Yesterday, eMAG visited the White Room, which is the centre of the defined by __ project. The idea of the project is to invite artists from the different countries participating in the Women’s World Cup. We met the English knitting artist Lauren O’Farrell aka Deadly Knitshade.
Much more than football: Interview with the Deadly Knitshade
The six artists participating in the defined by __ project put their impressions of Augsburg on White Papers, which are published online (www.definedby.com) and on the wall of the big Kulturstadion in the centre of the city. We were invited to have a real Bavarian breakfast in the White Room (of course including Weißwürste and German beer) with some of the artists and the project staff.
The amazing English knitting artist Lauren O’Farrell (at night she turns into Deadly Knitshade) especially caught our attention. She and her co-knitters have already brightened up cities like London and Berlin with their colourful knitting projects: Plarchie, for example, an eight-metre long plastic knitted squid who(!) is made out of 160 carrier bags, brought confusion into the Natural History Museum in London. And probably the telephone box on Parliament Square in London was also a bit confused when it got its cosy (knitted cover normally used for teapots). This time in Augsburg, she has surprised us with a knitted form of the Augsburgblume and five knitted wild boar at the Königsplatz, whose presence caused panic at the Kö: children screamed and pedestrians ran away as fast as they could .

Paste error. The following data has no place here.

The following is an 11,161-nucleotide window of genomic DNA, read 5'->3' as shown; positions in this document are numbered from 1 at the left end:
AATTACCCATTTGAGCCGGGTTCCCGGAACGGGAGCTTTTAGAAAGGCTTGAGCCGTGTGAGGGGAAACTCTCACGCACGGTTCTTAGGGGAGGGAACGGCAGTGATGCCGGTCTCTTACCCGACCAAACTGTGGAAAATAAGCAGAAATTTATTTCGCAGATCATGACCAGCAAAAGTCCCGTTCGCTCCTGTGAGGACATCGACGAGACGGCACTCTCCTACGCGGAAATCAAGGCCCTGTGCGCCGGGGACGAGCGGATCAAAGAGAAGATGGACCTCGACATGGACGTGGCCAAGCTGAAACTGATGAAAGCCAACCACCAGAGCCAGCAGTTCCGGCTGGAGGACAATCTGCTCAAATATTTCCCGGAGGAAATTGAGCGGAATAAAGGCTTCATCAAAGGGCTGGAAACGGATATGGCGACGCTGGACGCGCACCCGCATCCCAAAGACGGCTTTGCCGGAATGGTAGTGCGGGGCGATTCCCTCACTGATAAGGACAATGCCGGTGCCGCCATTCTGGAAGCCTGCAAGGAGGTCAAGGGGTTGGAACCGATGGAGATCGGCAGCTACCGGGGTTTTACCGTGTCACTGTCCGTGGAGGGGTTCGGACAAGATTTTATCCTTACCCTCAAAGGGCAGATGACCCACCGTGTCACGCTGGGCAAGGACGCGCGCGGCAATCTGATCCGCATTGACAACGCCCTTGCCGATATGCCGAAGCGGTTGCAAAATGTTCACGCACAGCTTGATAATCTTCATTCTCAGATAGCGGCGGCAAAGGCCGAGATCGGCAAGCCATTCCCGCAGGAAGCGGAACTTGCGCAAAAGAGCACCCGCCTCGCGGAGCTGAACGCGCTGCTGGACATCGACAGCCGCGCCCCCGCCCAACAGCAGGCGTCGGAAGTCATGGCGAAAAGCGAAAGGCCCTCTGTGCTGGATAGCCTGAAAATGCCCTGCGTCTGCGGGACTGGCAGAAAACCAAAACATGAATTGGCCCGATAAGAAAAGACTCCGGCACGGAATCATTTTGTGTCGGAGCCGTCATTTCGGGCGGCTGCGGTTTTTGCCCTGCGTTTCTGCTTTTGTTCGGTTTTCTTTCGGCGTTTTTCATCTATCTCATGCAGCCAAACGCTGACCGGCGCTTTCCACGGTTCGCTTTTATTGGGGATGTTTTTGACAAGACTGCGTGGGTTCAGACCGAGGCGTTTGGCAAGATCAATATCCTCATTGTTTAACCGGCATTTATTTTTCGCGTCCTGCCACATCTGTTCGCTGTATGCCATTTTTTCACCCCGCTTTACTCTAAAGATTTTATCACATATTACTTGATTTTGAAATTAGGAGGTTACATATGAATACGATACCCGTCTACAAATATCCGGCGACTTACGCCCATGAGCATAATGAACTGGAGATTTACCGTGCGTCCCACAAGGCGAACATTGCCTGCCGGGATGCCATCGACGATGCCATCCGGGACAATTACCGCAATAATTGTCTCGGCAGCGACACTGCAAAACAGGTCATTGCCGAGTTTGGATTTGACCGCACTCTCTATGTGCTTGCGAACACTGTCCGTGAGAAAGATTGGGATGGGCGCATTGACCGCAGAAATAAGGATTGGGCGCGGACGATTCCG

We had a really nice interview with Lauren. She was very communicative and humorous, so we don’t want to keep it from you:
eMAG (looking at the giant orange squid in front of the window): The giant squid has got a name, right?
Lauren: Yes, Plarchie.
eMAG: Why do you call him Plarchie?
Lauren: The squid at the Natural History Museum is called Archie, which is a shortened version of the Latin name. And he is made out of plastic yarn, which we called “plarn”, so Plarchie. We use carrier bags. We cut them into strips and join them together into yarn so that you can knit with it. It is kind of recycling. Because Plarchie is so big, you could imagine how much wool I would have to buy, while I could get bags for free. So I just asked the group (of knitters) to bring all kinds of carrier bags (and I didn’t tell them that it was for a squid).
eMAG: How many orange shopping bags did you need for Plarchie the Squid?
Lauren: I think it was around 160.
eMAG: Have you thought about using any other special material to stitch?
Lauren: I’ve knitted with strawberry liquorice before. That was quite good, just a bit sticky.
eMAG: And afterwards you could eat it.
Lauren: Yes, exactly. Once you leave the things you usually use, you will start to see all kinds of things. When I got here, I thought if I could cut the white paper into strips and knit with them. But I’ve never got round to that. I’ll maybe do that tomorrow. You’ll never know.